Government refers SPC Ardmona request to Productivity Commission
The Australian Productivity Commission will undertake “safeguard” inquiries into the impact of imports of processed fruit and tomatoes on Australian producers, following a request by food processor SPC Ardmona to introduce measures to protect its Australian cannery operation.
The Federal Assistant Treasurer David Bradbury and the Minister for Trade and Competitiveness Craig Emerson announced on Friday 21 June 2013 that the matter had been referred to the Productivity Commission after the food processor’s request in May 2013. Australian Food News reported at the time that the Government was not enamoured by SPC’s request imposition of tariffs on cheaper competing imports.
However, the request has come in the midst of a Federal election campaign in which the future of Australia’s manufacturing industry has become a political ‘hot potato’.
SPC Ardmona, which is a subsidiary of Coca-Cola Amatil, is one of Australia’s largest food processors, employing more than 800 full-time-equivalent staff directly. Its operations make a substantial contribution to the economy of Goulburn Valley.
As a World Trade Organisation (WTO) Member, Australia has made binding commitments in relation to the trade of goods and services. The WTO Safeguards Agreement allows Members to investigate whether safeguard measures such as tariffs on imported products are justified.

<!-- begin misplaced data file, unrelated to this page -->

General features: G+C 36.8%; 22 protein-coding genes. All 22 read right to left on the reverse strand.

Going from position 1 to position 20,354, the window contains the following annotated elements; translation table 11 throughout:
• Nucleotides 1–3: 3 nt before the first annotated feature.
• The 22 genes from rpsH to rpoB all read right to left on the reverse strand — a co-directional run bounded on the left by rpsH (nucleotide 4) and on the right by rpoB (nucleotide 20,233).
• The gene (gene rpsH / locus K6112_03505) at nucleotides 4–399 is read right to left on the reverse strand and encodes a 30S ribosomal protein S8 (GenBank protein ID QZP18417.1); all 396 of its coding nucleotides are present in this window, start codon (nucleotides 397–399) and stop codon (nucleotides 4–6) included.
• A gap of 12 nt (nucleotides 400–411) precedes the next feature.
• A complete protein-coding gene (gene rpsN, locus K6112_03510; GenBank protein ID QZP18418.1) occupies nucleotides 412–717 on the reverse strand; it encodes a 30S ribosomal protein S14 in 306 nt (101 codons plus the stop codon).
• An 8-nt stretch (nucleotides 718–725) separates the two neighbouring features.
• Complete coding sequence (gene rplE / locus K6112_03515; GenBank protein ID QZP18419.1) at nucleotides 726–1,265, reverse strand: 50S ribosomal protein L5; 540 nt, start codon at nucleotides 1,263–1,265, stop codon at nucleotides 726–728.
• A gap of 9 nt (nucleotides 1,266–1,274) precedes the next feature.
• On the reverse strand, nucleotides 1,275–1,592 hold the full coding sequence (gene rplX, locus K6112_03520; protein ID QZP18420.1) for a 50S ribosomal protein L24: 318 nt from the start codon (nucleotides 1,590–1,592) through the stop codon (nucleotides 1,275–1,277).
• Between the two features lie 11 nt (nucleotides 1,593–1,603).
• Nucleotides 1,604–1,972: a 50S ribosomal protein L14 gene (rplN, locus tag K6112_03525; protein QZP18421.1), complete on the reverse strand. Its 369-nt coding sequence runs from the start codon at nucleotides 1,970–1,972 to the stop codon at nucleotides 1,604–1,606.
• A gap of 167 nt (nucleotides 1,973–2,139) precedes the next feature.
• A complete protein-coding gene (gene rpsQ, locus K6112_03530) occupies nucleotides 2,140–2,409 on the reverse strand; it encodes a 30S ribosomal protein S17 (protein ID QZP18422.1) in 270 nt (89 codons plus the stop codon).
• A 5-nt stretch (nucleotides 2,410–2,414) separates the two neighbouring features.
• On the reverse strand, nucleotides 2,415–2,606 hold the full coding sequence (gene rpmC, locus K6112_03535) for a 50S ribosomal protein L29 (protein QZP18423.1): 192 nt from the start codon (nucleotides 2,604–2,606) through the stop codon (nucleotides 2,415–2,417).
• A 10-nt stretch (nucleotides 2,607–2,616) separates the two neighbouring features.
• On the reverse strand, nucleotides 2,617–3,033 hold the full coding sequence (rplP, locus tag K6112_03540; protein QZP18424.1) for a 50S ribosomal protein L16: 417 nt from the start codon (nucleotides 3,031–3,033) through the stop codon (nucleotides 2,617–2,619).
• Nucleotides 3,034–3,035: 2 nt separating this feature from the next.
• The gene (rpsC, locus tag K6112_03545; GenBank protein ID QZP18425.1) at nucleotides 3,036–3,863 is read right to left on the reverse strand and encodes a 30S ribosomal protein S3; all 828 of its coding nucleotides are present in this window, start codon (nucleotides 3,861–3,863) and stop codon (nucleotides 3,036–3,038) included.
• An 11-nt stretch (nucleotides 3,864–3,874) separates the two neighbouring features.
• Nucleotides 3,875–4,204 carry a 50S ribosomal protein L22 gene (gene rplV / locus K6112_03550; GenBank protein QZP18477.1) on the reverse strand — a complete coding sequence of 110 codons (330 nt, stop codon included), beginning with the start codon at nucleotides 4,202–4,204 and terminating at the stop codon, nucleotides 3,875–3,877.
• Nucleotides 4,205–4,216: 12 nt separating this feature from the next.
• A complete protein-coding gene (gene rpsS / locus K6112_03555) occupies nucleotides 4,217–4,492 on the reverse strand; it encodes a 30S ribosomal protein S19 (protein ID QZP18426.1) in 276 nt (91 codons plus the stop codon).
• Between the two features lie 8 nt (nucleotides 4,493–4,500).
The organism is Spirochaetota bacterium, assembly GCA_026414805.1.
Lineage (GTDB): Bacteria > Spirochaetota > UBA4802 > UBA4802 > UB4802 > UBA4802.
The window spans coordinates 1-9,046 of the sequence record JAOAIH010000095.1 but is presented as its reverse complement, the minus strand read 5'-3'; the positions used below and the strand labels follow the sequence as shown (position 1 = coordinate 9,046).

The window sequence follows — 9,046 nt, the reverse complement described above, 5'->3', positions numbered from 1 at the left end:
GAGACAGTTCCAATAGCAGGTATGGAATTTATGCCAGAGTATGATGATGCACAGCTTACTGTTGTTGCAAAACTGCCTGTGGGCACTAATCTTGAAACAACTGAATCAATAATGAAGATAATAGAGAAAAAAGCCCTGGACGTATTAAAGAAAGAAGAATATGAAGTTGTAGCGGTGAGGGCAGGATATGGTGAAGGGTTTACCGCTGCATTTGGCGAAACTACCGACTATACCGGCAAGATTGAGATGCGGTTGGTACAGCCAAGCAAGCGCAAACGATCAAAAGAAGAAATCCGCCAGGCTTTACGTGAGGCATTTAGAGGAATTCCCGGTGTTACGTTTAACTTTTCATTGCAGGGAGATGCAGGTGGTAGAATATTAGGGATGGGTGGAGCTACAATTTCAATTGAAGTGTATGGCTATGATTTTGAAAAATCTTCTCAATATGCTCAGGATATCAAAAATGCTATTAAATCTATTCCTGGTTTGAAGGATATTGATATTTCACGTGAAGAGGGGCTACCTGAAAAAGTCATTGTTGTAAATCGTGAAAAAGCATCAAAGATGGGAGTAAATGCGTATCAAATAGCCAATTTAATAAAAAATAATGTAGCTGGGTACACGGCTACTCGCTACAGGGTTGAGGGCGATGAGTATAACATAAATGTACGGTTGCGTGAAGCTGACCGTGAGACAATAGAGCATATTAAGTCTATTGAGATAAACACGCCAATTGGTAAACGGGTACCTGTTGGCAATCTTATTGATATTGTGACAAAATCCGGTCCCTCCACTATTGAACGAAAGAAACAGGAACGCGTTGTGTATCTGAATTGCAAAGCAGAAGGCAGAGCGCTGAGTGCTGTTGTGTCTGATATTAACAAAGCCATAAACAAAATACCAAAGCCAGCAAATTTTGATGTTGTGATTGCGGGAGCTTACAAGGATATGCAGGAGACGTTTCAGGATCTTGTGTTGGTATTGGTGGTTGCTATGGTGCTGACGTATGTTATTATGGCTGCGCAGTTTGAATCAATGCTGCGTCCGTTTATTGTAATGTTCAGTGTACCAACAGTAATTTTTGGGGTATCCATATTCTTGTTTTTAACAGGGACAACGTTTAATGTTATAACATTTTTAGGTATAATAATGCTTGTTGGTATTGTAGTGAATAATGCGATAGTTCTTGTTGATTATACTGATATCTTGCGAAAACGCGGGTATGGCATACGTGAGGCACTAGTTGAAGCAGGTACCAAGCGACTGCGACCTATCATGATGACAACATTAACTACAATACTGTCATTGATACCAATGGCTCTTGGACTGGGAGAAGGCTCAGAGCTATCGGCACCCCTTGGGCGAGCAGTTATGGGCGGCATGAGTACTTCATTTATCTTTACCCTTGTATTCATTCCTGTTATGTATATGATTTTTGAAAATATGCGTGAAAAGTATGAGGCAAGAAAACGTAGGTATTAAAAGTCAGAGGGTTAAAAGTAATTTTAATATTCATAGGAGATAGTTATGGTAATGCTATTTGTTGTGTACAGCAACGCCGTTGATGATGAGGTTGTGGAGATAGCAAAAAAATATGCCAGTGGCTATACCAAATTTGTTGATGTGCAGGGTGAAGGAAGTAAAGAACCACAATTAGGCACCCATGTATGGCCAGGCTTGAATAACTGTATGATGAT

Following an investigation by the Productivity Commission, WTO rules allow safeguard measures to be applied to respond to unexpected and unforeseen increases in imports which are causing or threatening to cause serious industry to the domestic industry.
As well as investigating whether there are grounds for definitive safeguard measures, the Commission has also been asked to provide an accelerated report examining whether critical circumstances exist to justify provisional safeguard measures.
The Commission is to provide the accelerated report to the Government as soon as practicable and, in any event, within three months.
SPC Ardmona has released a statement saying it hopes the Productivity Commission will rule in its favour.
Mr Paul Barratt AO has been appointed as an Associate Commissioner to the inquiries. Mr Barratt, an independent consultant and Chair of Australia 21 Limited, has more than 40 years’ experience in policy advising and international negotiations.
The Commission will seek expressions of interest from parties wishing to participate in the inquiry. All interested parties are invited to make a submission.